of Lough Ennell. Experienced wedding co-ordinators, and d the management team, will be delighted to answer any of your queries and to offer advice. They will work closely with you to ensure a wonderful reception for you and your guests, and that every aspect of your wedding is carried off with style and perfection. The professional and experienced team are dedicated to making your wedding day unique and

memorable. bl Bloomfield House Hotel invites you to view the wonderful facilities and meet the wedding team, who will be delighted to show you around this superb wedding venue. For further information on Bloomfield weddings, contact Maria Condon on 044 934 0894, email weddings@bloomfieldhouse.com, or visit www. bloomfieldhousehotel.ie.


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BRIDE& GROOM Dublin’s complete

Costello Flowers’ heritage

COSTELLO Flowers has been in the heart of Dun Laoghaire for the past 20 years, and services all of the south side, from Dalkey and Bray to Stillorgan and Foxrock. Costello Flowers has the proud boast of having the best selection of flowers in the south side, stocking Irish-grown flowers and plants that only become available once they’re certain the quality is the best available. Ann Joyce has been at the helm since 1992, while Olivier Besombes is the designer, and loves looking after brides, while Linda Mac is available to view your site, if necessary, while the florists say that every budget can be accommodated.

g u i d e to yo u r w e d d i n g

l A DV I CE FO R M E N AND WO M E N T YING T H E K NOT TO E ACH OTHER l

Catholic marriage values MARRIAGE is as popular in Ireland as it has ever been. Despite the recession, and, for the most part, an unknown future, thousands of couples choose to get married each year. In our work with couples preparing for marriage, we at ACCORD meet thousands of them, and their expectations of what marriage is about are very interesting. Many have the same ideas and expectations that previous generations had. They want security, fulfilment, love, respect, an opportunity to grow, a safe place for themselves and their family. Many of these expectations could be classified as “traditional” which, for some, might suggest that they are old or outdated.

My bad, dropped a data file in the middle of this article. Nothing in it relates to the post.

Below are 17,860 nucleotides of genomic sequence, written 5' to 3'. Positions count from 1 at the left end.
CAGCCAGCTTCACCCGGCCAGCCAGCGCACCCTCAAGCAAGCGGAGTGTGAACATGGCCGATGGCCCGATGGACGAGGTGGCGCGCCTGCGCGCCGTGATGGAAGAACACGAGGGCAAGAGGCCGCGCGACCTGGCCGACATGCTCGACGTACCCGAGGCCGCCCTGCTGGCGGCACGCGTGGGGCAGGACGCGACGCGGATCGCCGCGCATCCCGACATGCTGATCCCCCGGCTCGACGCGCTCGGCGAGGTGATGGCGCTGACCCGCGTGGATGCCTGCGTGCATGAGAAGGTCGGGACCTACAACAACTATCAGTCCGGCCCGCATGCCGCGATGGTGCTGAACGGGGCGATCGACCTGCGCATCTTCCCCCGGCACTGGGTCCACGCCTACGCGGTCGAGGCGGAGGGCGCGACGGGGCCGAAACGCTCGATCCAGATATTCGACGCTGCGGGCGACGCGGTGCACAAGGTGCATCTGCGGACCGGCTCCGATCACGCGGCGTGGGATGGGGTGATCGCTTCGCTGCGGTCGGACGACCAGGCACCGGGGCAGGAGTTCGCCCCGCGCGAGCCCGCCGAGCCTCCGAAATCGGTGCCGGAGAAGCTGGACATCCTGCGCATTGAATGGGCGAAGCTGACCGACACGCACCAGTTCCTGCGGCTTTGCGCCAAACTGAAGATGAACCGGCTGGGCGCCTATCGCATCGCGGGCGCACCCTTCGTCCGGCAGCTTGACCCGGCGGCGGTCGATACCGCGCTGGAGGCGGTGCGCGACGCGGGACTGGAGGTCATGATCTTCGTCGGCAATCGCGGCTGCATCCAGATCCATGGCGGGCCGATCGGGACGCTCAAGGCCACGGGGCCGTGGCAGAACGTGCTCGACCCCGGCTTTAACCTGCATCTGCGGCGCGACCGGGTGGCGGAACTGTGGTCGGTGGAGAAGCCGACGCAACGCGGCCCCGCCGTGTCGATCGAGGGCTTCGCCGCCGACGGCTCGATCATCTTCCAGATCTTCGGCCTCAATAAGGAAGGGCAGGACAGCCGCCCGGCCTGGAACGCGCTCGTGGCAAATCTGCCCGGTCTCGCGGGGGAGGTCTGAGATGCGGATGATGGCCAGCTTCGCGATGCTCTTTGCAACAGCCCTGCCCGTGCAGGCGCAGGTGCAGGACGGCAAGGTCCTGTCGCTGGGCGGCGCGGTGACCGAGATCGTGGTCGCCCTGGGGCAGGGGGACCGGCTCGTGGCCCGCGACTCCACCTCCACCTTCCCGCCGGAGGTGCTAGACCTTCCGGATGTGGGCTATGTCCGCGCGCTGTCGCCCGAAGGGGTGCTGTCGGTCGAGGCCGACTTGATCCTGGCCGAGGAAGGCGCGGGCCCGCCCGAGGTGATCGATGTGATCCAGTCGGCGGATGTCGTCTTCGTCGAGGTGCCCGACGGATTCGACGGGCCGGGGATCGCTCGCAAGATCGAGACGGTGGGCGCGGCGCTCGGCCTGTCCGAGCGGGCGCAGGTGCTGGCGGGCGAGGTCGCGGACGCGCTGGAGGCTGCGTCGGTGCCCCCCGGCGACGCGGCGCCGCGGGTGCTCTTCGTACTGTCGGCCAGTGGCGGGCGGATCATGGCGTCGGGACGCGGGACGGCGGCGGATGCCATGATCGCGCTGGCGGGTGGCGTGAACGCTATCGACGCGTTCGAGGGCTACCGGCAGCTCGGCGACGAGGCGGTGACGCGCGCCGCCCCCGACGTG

Yet, given the opportunity to describe what they believe marriage is all about, these are the types of responses offered. ACCORD, in its work with couples, emphasises that marriage is a journey, not a destination. This journey began when the couples first met, and it is a journey that combines their individual journeys so far in life. Despite all their differences, many couples enter into marriage with the intention of staying married to each other for life, and do so. This commitment that couples make to each other is what getting married is all about. They commit themselves to everything that their partner is to become in the future, and this

commitment is mutual. They announce publicly their intention to stay together for better and for worse, in the knowledge that life will deliver good and bad times to them in the course of their life. The couples who present themselves to AC C OR D f o r m a rriage preparation do so because of their intention to get married by the Catholic Church. By doing so, they express a wish to avail of the Sacrament of Marriage. This sacrament is unique, in so far as the couple are the co-ministers of the sacrament, one to the other. In the presence of the priest, their families and guests, they declare their consent to become husband and wife.

Despite all their differences, many couples enter into marriage with the intention of staying married to each other for life, and do so

Marriage is not lived in isolation, but in community, and the newlymarried couple enter the community as witnesses to marriage, and to all that this special sacrament stands for. ACCORD wishes to congratulate you as you

prepare for your marriage. We promise to help you prepare well for this wonderful adventure, and to be there for you at all times in the future, offering our support and care for you and your marriage.